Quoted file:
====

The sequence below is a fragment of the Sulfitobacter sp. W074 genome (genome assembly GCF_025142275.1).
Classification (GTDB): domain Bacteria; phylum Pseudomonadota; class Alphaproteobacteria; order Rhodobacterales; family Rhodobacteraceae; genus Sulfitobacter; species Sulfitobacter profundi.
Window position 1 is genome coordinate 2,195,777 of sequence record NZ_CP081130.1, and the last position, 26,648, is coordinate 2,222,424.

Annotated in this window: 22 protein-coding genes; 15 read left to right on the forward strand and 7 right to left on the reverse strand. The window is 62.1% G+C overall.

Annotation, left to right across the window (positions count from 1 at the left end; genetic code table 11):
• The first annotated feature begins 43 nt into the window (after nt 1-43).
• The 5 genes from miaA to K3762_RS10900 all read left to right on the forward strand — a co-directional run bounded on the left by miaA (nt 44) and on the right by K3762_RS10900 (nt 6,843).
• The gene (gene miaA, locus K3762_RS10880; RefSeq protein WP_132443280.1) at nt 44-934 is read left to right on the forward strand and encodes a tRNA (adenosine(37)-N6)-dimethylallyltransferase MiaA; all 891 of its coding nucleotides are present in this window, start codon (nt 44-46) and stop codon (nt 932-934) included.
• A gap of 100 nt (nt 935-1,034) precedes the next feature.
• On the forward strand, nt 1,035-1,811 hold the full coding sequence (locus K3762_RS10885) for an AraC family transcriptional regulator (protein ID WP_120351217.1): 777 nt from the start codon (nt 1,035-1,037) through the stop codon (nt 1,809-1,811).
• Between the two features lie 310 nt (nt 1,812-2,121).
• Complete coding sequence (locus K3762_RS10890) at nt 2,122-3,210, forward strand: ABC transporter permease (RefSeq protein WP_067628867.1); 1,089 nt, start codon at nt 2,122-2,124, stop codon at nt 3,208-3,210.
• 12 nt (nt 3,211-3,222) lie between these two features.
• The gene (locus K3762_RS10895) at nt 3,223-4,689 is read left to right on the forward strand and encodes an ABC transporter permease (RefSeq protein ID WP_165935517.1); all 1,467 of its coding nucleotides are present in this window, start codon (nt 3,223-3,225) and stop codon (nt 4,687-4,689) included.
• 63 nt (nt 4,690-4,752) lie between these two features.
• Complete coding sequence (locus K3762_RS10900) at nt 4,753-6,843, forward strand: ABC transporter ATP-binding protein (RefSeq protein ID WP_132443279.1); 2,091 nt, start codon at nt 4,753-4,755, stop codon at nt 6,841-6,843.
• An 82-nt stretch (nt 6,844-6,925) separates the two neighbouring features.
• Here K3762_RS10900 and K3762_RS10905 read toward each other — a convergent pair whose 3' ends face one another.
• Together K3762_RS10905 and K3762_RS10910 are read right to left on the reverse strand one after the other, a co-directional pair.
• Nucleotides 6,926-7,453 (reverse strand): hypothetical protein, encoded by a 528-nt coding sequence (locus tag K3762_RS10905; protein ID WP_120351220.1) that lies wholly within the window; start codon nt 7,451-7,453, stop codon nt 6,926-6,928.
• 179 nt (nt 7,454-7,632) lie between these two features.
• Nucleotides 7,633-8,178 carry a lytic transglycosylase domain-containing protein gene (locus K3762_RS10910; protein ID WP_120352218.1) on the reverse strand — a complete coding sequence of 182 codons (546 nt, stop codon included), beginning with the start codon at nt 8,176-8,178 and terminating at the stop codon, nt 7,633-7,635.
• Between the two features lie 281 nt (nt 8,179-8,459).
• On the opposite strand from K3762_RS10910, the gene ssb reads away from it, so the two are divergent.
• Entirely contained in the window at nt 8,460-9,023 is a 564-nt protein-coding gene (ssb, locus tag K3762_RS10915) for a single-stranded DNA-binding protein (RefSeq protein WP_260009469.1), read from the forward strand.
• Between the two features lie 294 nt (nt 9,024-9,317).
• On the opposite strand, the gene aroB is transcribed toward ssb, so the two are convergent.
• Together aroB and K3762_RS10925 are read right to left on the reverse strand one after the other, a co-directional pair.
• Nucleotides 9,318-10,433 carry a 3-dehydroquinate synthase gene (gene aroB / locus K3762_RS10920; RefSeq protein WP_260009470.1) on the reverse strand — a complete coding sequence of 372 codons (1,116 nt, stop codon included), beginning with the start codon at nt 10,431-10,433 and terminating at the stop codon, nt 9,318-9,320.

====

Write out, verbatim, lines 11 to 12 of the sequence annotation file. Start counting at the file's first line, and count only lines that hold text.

• Between the two features lie 310 nt (nt 1,812-2,121).
• Complete coding sequence (locus K3762_RS10890) at nt 2,122-3,210, forward strand: ABC transporter permease (RefSeq protein WP_067628867.1); 1,089 nt, start codon at nt 2,122-2,124, stop codon at nt 3,208-3,210.